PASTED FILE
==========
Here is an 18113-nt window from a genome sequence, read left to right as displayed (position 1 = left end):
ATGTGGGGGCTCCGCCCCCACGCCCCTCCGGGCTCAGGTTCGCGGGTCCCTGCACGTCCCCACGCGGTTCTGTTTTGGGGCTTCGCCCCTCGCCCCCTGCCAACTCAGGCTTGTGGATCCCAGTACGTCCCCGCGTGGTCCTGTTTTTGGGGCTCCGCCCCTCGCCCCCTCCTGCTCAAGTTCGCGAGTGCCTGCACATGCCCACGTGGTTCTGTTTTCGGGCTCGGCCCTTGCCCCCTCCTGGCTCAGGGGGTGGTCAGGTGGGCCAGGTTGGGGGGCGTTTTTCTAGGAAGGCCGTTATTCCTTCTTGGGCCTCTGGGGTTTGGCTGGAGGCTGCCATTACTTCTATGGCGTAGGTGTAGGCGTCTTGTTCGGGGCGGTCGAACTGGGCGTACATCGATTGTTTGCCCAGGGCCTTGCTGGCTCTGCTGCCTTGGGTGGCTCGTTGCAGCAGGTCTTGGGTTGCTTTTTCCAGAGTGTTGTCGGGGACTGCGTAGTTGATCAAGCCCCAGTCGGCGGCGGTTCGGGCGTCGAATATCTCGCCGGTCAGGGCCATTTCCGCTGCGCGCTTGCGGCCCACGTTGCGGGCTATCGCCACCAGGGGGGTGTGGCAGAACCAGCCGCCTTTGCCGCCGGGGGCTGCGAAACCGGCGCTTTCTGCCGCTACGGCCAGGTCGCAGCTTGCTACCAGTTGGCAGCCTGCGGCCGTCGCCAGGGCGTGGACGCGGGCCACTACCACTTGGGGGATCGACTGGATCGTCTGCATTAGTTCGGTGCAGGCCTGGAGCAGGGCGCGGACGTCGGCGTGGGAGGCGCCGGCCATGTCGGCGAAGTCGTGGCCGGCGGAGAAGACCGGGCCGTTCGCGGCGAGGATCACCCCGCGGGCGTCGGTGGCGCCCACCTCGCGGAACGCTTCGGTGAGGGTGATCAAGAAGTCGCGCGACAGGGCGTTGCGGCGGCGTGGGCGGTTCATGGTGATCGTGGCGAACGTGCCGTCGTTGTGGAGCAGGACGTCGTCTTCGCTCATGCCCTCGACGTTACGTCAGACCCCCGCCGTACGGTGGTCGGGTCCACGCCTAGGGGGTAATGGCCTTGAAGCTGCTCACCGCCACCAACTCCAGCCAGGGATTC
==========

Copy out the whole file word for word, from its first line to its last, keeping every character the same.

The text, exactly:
Here is an 18113-nt window from a genome sequence, read left to right as displayed (position 1 = left end):
ATGTGGGGGCTCCGCCCCCACGCCCCTCCGGGCTCAGGTTCGCGGGTCCCTGCACGTCCCCACGCGGTTCTGTTTTGGGGCTTCGCCCCTCGCCCCCTGCCAACTCAGGCTTGTGGATCCCAGTACGTCCCCGCGTGGTCCTGTTTTTGGGGCTCCGCCCCTCGCCCCCTCCTGCTCAAGTTCGCGAGTGCCTGCACATGCCCACGTGGTTCTGTTTTCGGGCTCGGCCCTTGCCCCCTCCTGGCTCAGGGGGTGGTCAGGTGGGCCAGGTTGGGGGGCGTTTTTCTAGGAAGGCCGTTATTCCTTCTTGGGCCTCTGGGGTTTGGCTGGAGGCTGCCATTACTTCTATGGCGTAGGTGTAGGCGTCTTGTTCGGGGCGGTCGAACTGGGCGTACATCGATTGTTTGCCCAGGGCCTTGCTGGCTCTGCTGCCTTGGGTGGCTCGTTGCAGCAGGTCTTGGGTTGCTTTTTCCAGAGTGTTGTCGGGGACTGCGTAGTTGATCAAGCCCCAGTCGGCGGCGGTTCGGGCGTCGAATATCTCGCCGGTCAGGGCCATTTCCGCTGCGCGCTTGCGGCCCACGTTGCGGGCTATCGCCACCAGGGGGGTGTGGCAGAACCAGCCGCCTTTGCCGCCGGGGGCTGCGAAACCGGCGCTTTCTGCCGCTACGGCCAGGTCGCAGCTTGCTACCAGTTGGCAGCCTGCGGCCGTCGCCAGGGCGTGGACGCGGGCCACTACCACTTGGGGGATCGACTGGATCGTCTGCATTAGTTCGGTGCAGGCCTGGAGCAGGGCGCGGACGTCGGCGTGGGAGGCGCCGGCCATGTCGGCGAAGTCGTGGCCGGCGGAGAAGACCGGGCCGTTCGCGGCGAGGATCACCCCGCGGGCGTCGGTGGCGCCCACCTCGCGGAACGCTTCGGTGAGGGTGATCAAGAAGTCGCGCGACAGGGCGTTGCGGCGGCGTGGGCGGTTCATGGTGATCGTGGCGAACGTGCCGTCGTTGTGGAGCAGGACGTCGTCTTCGCTCATGCCCTCGACGTTACGTCAGACCCCCGCCGTACGGTGGTCGGGTCCACGCCTAGGGGGTAATGGCCTTGAAGCTGCTCACCGCCACCAACTCCAGCCAGGGATTC